In a bid to find “fake users” and to study the social network’s impact on the population, the government of Papua New Guinea are banning Facebook for a month.

This is like when your mate has some real important uni exams coming up and they deactivate their Facebook account – except it’s an entire country’s access being shut off, against their will. So not like that at all.

PNG Communications Minister Sam Basil told the Post-Courier that the Communications and Information Technology Department would be looking to filter out and remove “fake users, users that post pornographic images, [and] users that post false and misleading information“: “This will allow genuine people with real identities to use the social network responsibly.”

It’ll be VERY interesting to see what the PNG gov considers “false and misleading information” in particular, because one can’t help but think that this kinda crackdown could work instead to impair freedoms of speech, press, and information, enshrined in their 1975 Constitution.

The government aims to use this opportunity – a country sans Facey B – to enforce the 2016 Cyber Crime Act, which sets out the country’s laws and penalties relating to online offences, from issues like copyright infringement and cyber attacks to fraud, bullying and pornography:

The Act has already been passed, so what I’m trying to do is to ensure the law is enforced accordingly where perpetrators can be identified and charged accordingly. We cannot allow the abuse of Facebook to continue in the country.”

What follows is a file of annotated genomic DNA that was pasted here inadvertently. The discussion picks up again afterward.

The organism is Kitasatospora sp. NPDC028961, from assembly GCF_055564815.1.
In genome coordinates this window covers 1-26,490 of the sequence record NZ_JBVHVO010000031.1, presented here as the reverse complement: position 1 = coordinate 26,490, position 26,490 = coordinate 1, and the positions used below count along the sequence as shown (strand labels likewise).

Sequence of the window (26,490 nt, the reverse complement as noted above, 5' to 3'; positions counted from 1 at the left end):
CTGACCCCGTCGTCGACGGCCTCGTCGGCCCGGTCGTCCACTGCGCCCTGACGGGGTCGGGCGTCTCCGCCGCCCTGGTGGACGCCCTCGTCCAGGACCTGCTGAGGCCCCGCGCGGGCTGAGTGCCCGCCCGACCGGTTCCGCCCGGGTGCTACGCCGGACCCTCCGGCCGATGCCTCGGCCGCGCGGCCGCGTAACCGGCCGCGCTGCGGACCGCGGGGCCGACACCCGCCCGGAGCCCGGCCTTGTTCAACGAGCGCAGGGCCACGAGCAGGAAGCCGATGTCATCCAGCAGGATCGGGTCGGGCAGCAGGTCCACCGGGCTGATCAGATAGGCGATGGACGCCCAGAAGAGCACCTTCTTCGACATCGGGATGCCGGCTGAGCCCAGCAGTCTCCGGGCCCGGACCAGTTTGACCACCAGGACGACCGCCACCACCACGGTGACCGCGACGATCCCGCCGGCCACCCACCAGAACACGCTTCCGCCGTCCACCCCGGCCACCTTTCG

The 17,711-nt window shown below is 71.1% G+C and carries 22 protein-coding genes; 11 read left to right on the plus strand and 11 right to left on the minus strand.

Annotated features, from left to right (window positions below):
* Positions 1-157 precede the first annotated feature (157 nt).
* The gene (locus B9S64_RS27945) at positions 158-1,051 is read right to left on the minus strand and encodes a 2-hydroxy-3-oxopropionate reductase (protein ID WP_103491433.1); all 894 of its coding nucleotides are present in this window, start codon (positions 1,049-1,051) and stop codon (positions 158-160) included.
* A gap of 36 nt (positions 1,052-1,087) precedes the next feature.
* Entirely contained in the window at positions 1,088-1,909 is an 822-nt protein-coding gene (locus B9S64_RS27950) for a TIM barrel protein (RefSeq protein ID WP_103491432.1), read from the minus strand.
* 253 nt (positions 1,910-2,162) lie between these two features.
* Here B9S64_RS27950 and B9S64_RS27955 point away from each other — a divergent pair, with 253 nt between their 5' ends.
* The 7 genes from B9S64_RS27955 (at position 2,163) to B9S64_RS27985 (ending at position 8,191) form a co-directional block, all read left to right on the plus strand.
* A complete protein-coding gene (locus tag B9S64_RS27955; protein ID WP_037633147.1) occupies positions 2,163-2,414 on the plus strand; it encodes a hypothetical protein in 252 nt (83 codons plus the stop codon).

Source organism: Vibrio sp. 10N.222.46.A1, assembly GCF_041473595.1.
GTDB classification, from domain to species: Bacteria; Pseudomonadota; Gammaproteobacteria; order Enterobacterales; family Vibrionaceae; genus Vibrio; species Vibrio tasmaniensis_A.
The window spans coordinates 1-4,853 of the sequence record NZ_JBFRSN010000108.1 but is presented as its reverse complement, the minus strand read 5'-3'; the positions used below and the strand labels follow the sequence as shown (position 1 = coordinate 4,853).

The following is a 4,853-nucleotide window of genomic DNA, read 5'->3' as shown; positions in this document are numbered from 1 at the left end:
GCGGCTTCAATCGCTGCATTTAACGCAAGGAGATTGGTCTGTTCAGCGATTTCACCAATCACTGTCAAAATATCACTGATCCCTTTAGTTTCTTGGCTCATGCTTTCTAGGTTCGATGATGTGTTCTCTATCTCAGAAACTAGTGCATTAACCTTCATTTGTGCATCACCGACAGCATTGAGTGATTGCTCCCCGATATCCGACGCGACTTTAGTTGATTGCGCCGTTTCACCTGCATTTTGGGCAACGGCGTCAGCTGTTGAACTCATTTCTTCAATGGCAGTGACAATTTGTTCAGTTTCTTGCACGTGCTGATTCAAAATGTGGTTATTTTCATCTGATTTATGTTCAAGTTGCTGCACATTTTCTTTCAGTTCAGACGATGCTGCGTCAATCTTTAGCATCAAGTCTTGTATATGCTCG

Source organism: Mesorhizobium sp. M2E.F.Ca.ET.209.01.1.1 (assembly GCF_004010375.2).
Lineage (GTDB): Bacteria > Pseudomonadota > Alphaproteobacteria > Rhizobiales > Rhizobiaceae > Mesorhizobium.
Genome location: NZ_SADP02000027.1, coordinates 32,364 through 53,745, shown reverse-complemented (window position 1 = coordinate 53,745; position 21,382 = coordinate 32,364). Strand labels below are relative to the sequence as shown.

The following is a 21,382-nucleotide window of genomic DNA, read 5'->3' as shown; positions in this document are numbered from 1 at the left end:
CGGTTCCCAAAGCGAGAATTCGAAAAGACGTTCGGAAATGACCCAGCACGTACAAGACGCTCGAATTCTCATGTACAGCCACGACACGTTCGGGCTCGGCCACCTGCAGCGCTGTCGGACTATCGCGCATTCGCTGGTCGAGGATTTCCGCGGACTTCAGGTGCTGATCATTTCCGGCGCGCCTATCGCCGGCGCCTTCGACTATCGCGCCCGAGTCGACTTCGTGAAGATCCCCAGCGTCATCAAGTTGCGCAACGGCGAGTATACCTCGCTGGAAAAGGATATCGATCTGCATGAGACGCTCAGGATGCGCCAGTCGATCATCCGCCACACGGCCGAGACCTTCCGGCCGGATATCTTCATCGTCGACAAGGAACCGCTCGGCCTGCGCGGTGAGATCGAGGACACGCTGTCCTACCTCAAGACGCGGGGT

Basil went on to say that the inquiry may well find that Papua New Guinea’s peoples may be better served by an alternative social network.

We can also look at the possibility of creating a new social network site for PNG citizens to use with genuine profiles as well,” he said. “If there need be then we can gather our local applications developers to create a site that is more conducive for Papua New Guineans to communicate within the country and abroad as well.”

Last month, Basil directed the Department and the National Information Communications Technology Authority to advise him on how to protect the privacy of PNG’s Facebook users, according to Loop PNG. His directive was issued in the wake of the US Senate Hearings into Facebook, and would cover “the advantages and disadvantages of use of Facebook, the vulnerabilities that include not just the protection of personal data, but wider social issues like security and safety of users, the time-consumption and productivity of users – especially school-aged children and employees – and of course the wider issue of cybersecurity and cybercrime“.

Recent stats from the International Telecommunication Union, World Bank and the United Nations Population Division put internet penetration at just about 12% in Papua New Guinea, or a little over 900,000 people, which may mean that Facebook is a non-issue to much of the population, and this ban may attract little attention or ire.

Source: The Guardian
Image: Getty Images / Chip Somodevilla